}

Journal Article:
Free Publicly Available Full Text
Publisher's Version of Record

Save / Share:

Works referenced in this record:

Mixing regimes for the flow of dense fluid down slopes into stratified environments
journal, August 2005


Shear instabilities in arrested salt-wedge flows
journal, January 1996


Vertical overturns: A comparison of Thorpe and Ozmidov length scales
journal, January 1982


Marginal Instability?
journal, September 2009


Entrainment and mixing in a laboratory model of oceanic overflow
journal, April 2014


Note on a paper of John W. Miles
journal, June 1961


The Kelvin–Helmholtz to Holmboe instability transition in stratified exchange flows
journal, February 2003


Laboratory observations of shear-layer instability in a stratified fluid
journal, April 1973


Turbulent Mixing in Stratified Fluids
journal, January 1991


Mediterranean Outflow Mixing and Dynamics
journal, February 1993


Fluid Mixing in Stratified Gravity Currents: The Prandtl Mixing Length
journal, April 2009


M IXING E FFICIENCY IN S TRATIFIED S HEAR F LOWS
journal, January 2003


Turbulence and Mixing in a Scottish Loch
journal, July 1977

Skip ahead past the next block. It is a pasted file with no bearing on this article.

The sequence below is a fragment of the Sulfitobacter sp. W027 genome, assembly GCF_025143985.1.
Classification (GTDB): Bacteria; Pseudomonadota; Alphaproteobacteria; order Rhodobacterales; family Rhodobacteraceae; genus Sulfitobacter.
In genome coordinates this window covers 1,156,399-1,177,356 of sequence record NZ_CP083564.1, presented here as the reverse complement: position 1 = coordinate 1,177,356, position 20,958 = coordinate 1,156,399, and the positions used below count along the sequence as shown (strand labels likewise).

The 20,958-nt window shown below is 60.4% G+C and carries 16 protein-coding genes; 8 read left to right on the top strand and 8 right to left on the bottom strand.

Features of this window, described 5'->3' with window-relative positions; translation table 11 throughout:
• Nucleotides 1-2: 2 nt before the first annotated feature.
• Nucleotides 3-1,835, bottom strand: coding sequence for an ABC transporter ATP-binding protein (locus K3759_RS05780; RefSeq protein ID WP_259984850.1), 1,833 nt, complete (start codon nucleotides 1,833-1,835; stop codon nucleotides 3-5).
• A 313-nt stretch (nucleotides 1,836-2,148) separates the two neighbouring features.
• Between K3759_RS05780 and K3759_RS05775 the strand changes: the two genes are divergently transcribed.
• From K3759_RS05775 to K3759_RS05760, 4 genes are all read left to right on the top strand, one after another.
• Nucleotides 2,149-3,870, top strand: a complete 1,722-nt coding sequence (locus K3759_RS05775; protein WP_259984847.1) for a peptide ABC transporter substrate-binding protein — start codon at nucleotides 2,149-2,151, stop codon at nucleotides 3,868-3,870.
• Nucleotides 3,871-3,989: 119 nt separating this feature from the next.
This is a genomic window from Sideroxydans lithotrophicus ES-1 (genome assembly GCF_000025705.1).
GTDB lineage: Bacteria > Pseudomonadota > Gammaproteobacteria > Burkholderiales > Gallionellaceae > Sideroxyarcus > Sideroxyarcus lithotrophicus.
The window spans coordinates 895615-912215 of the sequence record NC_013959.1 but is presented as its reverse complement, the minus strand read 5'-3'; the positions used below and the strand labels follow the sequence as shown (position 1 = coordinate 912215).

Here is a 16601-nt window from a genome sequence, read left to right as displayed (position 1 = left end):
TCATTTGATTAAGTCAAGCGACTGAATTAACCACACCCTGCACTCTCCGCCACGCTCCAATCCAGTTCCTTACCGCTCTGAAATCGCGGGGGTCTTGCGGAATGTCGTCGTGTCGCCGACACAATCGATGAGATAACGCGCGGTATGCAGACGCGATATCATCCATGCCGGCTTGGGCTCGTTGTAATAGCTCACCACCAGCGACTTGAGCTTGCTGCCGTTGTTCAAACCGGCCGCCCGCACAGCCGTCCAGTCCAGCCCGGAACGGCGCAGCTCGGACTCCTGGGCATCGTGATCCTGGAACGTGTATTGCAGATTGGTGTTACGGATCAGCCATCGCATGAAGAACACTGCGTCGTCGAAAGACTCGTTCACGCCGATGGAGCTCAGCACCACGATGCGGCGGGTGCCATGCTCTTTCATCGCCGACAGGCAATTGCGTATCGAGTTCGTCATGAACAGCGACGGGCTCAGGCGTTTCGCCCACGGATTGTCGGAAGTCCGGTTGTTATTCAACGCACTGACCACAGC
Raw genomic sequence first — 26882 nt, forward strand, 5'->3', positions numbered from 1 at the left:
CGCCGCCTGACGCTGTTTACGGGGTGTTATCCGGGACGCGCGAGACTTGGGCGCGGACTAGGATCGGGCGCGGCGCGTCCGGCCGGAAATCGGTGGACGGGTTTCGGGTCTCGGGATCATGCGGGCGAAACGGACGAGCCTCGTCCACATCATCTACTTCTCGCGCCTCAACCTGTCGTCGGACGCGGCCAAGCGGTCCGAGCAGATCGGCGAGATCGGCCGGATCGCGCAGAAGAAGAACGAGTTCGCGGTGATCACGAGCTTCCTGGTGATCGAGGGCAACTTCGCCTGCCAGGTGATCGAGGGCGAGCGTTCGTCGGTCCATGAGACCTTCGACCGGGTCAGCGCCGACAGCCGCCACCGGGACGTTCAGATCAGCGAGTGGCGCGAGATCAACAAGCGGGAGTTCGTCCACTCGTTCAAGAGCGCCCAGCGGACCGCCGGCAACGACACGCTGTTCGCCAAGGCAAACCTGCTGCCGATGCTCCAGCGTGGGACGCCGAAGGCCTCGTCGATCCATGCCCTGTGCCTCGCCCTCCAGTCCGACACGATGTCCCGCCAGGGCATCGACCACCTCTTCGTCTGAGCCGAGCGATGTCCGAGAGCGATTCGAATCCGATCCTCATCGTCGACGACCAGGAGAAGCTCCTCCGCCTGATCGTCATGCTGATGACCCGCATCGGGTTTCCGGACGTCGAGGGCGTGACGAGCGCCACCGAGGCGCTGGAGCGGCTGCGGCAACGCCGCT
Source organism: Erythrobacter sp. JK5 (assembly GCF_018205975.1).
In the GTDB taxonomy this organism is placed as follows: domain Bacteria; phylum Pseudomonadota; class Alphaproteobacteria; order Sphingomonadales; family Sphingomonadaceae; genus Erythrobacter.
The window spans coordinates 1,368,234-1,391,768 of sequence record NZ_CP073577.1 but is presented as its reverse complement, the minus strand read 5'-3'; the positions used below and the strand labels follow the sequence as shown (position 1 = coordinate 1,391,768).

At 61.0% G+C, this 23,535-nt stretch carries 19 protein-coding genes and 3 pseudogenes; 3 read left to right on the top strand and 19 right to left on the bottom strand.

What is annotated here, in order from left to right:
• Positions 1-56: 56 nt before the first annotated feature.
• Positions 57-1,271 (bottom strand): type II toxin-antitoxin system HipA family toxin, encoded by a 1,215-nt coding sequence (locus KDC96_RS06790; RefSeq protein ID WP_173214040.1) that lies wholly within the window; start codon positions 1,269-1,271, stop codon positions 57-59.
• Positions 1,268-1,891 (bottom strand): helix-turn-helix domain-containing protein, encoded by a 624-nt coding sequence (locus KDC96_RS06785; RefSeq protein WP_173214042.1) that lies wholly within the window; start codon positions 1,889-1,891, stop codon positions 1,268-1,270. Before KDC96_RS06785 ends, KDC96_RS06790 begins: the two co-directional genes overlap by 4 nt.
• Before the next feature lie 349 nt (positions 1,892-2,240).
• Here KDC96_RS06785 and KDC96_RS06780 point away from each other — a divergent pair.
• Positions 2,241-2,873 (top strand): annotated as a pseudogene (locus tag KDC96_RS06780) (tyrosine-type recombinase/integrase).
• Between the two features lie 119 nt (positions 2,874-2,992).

On the mechanism of shear flow instabilities
journal, October 1994


Density Stratification, Turbulence, but How Much Mixing?
journal, January 2008


Mixing in a density-driven current flowing down a slope in a rotating fluid
journal, May 2008


Holmboe wave fields in simulation and experiment
journal, April 2010


The stability of a sheared density interface
journal, October 1991


Local and Global Instabilities in Spatially Developing Flows
journal, January 1990


Observation and analysis of shear instability in the Fraser River estuary
journal, January 2009


On Holmboe’s instability for smooth shear and density profiles
journal, August 2005


The anatomy of the mixing transition in homogeneous and stratified free shear layers
journal, June 2000


Spatial Holmboe instability
journal, August 2002


On the stability of heterogeneous shear flows
journal, June 1961


Available potential energy and mixing in density-stratified fluids
journal, April 1995


Numerical studies of the stability of inviscid stratified shear flows
journal, January 1972